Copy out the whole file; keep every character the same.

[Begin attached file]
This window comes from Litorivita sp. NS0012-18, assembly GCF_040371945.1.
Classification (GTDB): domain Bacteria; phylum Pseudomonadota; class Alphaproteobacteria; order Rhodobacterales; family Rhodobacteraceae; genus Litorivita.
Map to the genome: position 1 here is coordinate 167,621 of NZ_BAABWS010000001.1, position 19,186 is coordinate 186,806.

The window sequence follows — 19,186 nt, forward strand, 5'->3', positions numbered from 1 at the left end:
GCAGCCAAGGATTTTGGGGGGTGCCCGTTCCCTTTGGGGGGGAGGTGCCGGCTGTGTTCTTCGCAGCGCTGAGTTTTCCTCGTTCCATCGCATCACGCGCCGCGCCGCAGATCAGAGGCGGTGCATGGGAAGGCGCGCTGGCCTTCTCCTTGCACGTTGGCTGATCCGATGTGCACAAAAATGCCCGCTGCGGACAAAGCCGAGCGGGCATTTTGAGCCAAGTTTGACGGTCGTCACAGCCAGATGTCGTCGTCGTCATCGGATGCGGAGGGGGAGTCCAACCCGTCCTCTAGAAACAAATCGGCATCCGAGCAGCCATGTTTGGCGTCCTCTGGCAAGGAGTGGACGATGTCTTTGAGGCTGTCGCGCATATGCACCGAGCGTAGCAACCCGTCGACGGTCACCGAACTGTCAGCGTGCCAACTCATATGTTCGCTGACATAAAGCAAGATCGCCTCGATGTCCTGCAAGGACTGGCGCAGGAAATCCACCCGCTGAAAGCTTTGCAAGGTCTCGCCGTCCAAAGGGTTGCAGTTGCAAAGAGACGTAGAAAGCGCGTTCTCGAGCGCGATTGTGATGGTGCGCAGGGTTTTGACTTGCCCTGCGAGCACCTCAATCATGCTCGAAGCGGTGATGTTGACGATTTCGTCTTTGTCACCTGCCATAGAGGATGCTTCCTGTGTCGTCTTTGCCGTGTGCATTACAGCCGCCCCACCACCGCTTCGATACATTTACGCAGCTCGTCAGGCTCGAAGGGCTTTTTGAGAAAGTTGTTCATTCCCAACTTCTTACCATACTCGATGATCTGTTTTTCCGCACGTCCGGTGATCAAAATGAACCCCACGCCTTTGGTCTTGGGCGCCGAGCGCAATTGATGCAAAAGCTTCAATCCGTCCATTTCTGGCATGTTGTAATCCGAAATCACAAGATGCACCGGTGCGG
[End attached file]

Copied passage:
This window comes from Litorivita sp. NS0012-18, assembly GCF_040371945.1.
Classification (GTDB): domain Bacteria; phylum Pseudomonadota; class Alphaproteobacteria; order Rhodobacterales; family Rhodobacteraceae; genus Litorivita.
Map to the genome: position 1 here is coordinate 167,621 of NZ_BAABWS010000001.1, position 19,186 is coordinate 186,806.

The window sequence follows — 19,186 nt, forward strand, 5'->3', positions numbered from 1 at the left end:
GCAGCCAAGGATTTTGGGGGGTGCCCGTTCCCTTTGGGGGGGAGGTGCCGGCTGTGTTCTTCGCAGCGCTGAGTTTTCCTCGTTCCATCGCATCACGCGCCGCGCCGCAGATCAGAGGCGGTGCATGGGAAGGCGCGCTGGCCTTCTCCTTGCACGTTGGCTGATCCGATGTGCACAAAAATGCCCGCTGCGGACAAAGCCGAGCGGGCATTTTGAGCCAAGTTTGACGGTCGTCACAGCCAGATGTCGTCGTCGTCATCGGATGCGGAGGGGGAGTCCAACCCGTCCTCTAGAAACAAATCGGCATCCGAGCAGCCATGTTTGGCGTCCTCTGGCAAGGAGTGGACGATGTCTTTGAGGCTGTCGCGCATATGCACCGAGCGTAGCAACCCGTCGACGGTCACCGAACTGTCAGCGTGCCAACTCATATGTTCGCTGACATAAAGCAAGATCGCCTCGATGTCCTGCAAGGACTGGCGCAGGAAATCCACCCGCTGAAAGCTTTGCAAGGTCTCGCCGTCCAAAGGGTTGCAGTTGCAAAGAGACGTAGAAAGCGCGTTCTCGAGCGCGATTGTGATGGTGCGCAGGGTTTTGACTTGCCCTGCGAGCACCTCAATCATGCTCGAAGCGGTGATGTTGACGATTTCGTCTTTGTCACCTGCCATAGAGGATGCTTCCTGTGTCGTCTTTGCCGTGTGCATTACAGCCGCCCCACCACCGCTTCGATACATTTACGCAGCTCGTCAGGCTCGAAGGGCTTTTTGAGAAAGTTGTTCATTCCCAACTTCTTACCATACTCGATGATCTGTTTTTCCGCACGTCCGGTGATCAAAATGAACCCCACGCCTTTGGTCTTGGGCGCCGAGCGCAATTGATGCAAAAGCTTCAATCCGTCCATTTCTGGCATGTTGTAATCCGAAATCACAAGATGCACCGGTGCGG